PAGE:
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Promoting physical activity-related health competence to increase leisure-time physical activity and health-related quality of life in German private sector office workers

journal contribution
posted on 2023-11-23, 04:47 authored by S Blaschke, J Carl, K Pelster, F Mess
Background: Office workers (OWs) are at risk of low levels of health-enhancing physical activity (HEPA) and impaired health-related quality of life (HRQOL). Interventions based on physical activity-related health competence (PAHCO) aim to facilitate long-term changes in HEPA and HRQOL. However, these assumptions rely on the changeability and temporal stability of PAHCO and have not been tested empirically. This study therefore aims to test the changeability and temporal stability of PAHCO in OWs within an interventional design and to examine the effect of PAHCO on leisure-time PA and HRQOL. Methods: Three hundred twenty-eight OWs (34% female, 50.4 ± 6.4 years) completed an in-person, three-week workplace health promotion program (WHPP) focusing on PAHCO and HEPA. The primary outcome of PAHCO as well as the secondary outcomes of leisure-time PA and HRQOL were examined at four measurement points over the course of 18 months in a pre-post design by employing linear mixed model regressions. Results: PAHCO displayed a substantial increase from the baseline to the time point after completion of the WHPP (β = 0.44, p < 0.001). Furthermore, there was no decrease in PAHCO at the first (p = 0.14) and the second follow-up measurement (p = 0.56) compared with the level at the end of the WHPP. In addition, the PAHCO subscale of PA-specific self-regulation (PASR) had a small to moderate, positive effect on leisure-time PA (β = 0.18, p < 0.001) and HRQOL (β = 0.26, p < 0.001). The subscale of control competence for physical training (CCPT) also had a positive small to moderate effect on HRQOL (β = 0.22, p < 0.001). Conclusion: The results substantiate PAHCO’s theoretical characteristics of changeability and temporal stability, and underline the theoretically postulated effects on leisure-time PA and HRQOL. These findings highlight the potential of PAHCO for intervention development, which can be assumed to foster long-term improvements in HEPA and HRQOL in OWs. Trial registration: The study was retrospectively registered in the German Clinical Trials Register, which is an approved Primary Register in the WHO network, at the 14/10/2022 (DRKS00030514).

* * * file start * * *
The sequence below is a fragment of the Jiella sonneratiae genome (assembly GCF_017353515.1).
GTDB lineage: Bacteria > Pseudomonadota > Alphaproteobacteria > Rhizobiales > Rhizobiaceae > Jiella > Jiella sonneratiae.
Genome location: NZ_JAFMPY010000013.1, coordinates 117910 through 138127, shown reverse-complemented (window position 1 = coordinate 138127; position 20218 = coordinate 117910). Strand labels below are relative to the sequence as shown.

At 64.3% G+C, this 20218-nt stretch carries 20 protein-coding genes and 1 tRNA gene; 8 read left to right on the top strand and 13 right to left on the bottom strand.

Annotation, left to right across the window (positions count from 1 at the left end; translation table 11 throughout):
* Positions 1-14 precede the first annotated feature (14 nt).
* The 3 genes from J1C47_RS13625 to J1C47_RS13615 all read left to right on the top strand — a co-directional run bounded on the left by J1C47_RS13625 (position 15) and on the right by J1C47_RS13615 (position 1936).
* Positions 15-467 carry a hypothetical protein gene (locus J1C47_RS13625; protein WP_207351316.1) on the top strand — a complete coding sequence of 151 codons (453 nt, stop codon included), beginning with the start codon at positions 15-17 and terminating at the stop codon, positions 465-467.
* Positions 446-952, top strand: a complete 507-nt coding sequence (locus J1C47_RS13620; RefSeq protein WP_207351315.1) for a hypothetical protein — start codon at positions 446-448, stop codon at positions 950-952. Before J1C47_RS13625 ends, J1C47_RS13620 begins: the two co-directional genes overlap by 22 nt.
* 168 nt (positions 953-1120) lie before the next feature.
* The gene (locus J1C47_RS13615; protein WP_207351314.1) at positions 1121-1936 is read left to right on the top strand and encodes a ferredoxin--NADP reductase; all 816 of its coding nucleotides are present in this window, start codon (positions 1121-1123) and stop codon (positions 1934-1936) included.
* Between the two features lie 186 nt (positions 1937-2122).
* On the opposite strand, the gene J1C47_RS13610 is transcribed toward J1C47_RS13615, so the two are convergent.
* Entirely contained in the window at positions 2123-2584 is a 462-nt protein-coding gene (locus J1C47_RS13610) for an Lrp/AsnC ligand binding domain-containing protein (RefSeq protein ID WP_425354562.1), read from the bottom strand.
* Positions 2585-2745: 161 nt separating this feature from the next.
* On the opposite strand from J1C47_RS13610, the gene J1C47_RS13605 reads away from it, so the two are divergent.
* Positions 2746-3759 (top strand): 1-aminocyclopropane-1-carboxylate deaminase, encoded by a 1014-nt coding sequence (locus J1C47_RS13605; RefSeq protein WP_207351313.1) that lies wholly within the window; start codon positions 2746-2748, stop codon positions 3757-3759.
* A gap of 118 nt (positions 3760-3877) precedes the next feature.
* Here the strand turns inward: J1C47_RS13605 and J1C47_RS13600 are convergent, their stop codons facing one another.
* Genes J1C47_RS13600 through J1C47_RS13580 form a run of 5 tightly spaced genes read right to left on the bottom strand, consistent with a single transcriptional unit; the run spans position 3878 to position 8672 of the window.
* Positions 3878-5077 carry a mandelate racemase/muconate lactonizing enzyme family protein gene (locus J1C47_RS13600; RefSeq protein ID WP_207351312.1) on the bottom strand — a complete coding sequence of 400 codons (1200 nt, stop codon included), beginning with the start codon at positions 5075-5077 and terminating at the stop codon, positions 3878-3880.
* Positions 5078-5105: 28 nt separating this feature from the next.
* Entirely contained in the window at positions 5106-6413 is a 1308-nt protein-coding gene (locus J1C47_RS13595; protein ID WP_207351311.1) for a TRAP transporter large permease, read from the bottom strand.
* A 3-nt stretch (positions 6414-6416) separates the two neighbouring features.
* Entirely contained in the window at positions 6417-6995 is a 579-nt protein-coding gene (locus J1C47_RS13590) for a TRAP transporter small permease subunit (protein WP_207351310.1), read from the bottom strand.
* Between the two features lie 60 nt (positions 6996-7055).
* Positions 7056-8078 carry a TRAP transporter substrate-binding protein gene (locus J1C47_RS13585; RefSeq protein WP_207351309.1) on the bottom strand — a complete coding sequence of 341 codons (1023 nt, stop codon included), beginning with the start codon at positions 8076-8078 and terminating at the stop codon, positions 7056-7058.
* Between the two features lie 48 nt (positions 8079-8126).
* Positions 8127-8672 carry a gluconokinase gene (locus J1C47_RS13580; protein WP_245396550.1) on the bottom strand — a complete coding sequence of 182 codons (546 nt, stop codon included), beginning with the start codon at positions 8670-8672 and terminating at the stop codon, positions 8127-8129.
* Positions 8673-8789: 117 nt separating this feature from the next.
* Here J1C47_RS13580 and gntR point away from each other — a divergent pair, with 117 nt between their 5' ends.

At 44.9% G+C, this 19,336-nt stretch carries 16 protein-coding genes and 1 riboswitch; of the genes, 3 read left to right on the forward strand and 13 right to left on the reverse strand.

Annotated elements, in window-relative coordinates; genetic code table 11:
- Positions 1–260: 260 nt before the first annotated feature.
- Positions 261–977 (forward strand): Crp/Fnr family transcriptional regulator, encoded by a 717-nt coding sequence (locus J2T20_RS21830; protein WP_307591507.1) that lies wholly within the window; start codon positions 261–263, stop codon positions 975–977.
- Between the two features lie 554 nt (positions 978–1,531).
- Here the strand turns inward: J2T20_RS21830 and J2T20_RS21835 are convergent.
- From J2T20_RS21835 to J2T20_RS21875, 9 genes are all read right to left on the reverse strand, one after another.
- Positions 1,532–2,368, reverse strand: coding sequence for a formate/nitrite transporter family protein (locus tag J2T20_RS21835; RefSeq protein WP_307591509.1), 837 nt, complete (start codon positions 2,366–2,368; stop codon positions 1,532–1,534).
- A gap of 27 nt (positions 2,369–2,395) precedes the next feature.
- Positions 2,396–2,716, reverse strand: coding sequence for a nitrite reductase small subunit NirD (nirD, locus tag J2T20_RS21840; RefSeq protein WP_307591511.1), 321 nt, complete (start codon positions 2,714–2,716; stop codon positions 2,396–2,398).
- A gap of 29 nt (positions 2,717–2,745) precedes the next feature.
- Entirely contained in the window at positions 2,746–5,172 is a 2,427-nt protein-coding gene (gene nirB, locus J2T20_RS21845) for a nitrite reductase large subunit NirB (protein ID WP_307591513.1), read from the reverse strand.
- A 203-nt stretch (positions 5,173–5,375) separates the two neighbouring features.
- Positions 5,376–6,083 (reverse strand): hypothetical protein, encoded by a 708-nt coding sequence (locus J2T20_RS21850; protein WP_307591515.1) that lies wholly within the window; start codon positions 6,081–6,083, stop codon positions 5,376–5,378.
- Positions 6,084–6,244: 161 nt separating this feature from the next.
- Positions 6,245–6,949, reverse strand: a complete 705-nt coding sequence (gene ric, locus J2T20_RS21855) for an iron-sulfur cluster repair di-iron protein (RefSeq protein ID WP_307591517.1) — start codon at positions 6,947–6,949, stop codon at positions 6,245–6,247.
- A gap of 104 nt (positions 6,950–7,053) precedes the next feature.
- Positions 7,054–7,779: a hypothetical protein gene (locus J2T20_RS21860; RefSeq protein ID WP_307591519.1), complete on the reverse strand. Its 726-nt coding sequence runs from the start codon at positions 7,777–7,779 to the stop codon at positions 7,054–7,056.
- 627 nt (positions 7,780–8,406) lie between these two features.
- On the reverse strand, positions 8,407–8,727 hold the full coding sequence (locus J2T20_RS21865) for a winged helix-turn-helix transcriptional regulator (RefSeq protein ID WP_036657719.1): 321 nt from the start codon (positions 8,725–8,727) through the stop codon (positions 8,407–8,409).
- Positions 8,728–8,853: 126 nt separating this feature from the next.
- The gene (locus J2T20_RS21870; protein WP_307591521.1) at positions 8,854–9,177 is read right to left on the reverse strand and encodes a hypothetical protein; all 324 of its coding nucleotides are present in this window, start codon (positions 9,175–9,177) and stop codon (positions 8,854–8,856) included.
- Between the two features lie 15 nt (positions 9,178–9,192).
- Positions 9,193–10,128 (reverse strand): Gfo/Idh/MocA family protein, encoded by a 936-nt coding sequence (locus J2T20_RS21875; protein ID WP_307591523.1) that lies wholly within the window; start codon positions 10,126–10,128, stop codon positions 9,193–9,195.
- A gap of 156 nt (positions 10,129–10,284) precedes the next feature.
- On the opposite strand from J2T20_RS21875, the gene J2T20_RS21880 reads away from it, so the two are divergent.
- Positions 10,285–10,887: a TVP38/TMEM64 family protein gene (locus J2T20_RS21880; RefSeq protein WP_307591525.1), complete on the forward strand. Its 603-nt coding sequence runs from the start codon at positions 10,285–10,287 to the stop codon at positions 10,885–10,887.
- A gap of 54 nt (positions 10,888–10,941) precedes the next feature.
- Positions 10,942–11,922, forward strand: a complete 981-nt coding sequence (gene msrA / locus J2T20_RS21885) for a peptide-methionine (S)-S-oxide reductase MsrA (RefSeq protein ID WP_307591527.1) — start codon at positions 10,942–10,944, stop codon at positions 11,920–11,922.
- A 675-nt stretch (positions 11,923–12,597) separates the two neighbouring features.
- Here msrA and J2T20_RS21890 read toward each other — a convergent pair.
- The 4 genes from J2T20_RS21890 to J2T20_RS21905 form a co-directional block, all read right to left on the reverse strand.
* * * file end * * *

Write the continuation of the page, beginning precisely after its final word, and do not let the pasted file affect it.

BMC Public Health



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